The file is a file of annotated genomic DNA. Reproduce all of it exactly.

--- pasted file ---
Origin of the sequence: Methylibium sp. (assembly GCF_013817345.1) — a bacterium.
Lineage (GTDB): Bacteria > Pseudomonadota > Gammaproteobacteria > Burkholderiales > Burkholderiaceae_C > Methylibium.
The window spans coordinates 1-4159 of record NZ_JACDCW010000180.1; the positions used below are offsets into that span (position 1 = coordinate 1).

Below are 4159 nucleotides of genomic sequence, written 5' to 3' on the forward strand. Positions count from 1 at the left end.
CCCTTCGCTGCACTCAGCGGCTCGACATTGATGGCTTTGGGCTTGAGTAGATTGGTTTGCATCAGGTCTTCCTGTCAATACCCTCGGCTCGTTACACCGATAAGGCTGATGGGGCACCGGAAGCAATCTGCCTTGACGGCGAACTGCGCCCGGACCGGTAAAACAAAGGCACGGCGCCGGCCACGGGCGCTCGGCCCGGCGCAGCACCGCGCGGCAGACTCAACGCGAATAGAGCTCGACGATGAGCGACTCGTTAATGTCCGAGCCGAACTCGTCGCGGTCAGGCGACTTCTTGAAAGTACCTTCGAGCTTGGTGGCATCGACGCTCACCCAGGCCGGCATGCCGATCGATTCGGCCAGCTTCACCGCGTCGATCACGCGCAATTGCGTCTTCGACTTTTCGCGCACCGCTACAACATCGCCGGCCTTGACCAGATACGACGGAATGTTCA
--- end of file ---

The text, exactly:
Origin of the sequence: Methylibium sp. (assembly GCF_013817345.1) — a bacterium.
Lineage (GTDB): Bacteria > Pseudomonadota > Gammaproteobacteria > Burkholderiales > Burkholderiaceae_C > Methylibium.
The window spans coordinates 1-4159 of record NZ_JACDCW010000180.1; the positions used below are offsets into that span (position 1 = coordinate 1).

Below are 4159 nucleotides of genomic sequence, written 5' to 3' on the forward strand. Positions count from 1 at the left end.
CCCTTCGCTGCACTCAGCGGCTCGACATTGATGGCTTTGGGCTTGAGTAGATTGGTTTGCATCAGGTCTTCCTGTCAATACCCTCGGCTCGTTACACCGATAAGGCTGATGGGGCACCGGAAGCAATCTGCCTTGACGGCGAACTGCGCCCGGACCGGTAAAACAAAGGCACGGCGCCGGCCACGGGCGCTCGGCCCGGCGCAGCACCGCGCGGCAGACTCAACGCGAATAGAGCTCGACGATGAGCGACTCGTTAATGTCCGAGCCGAACTCGTCGCGGTCAGGCGACTTCTTGAAAGTACCTTCGAGCTTGGTGGCATCGACGCTCACCCAGGCCGGCATGCCGATCGATTCGGCCAGCTTCACCGCGTCGATCACGCGCAATTGCGTCTTCGACTTTTCGCGCACCGCTACAACATCGCCGGCCTTGACCAGATACGACGGAATGTTCA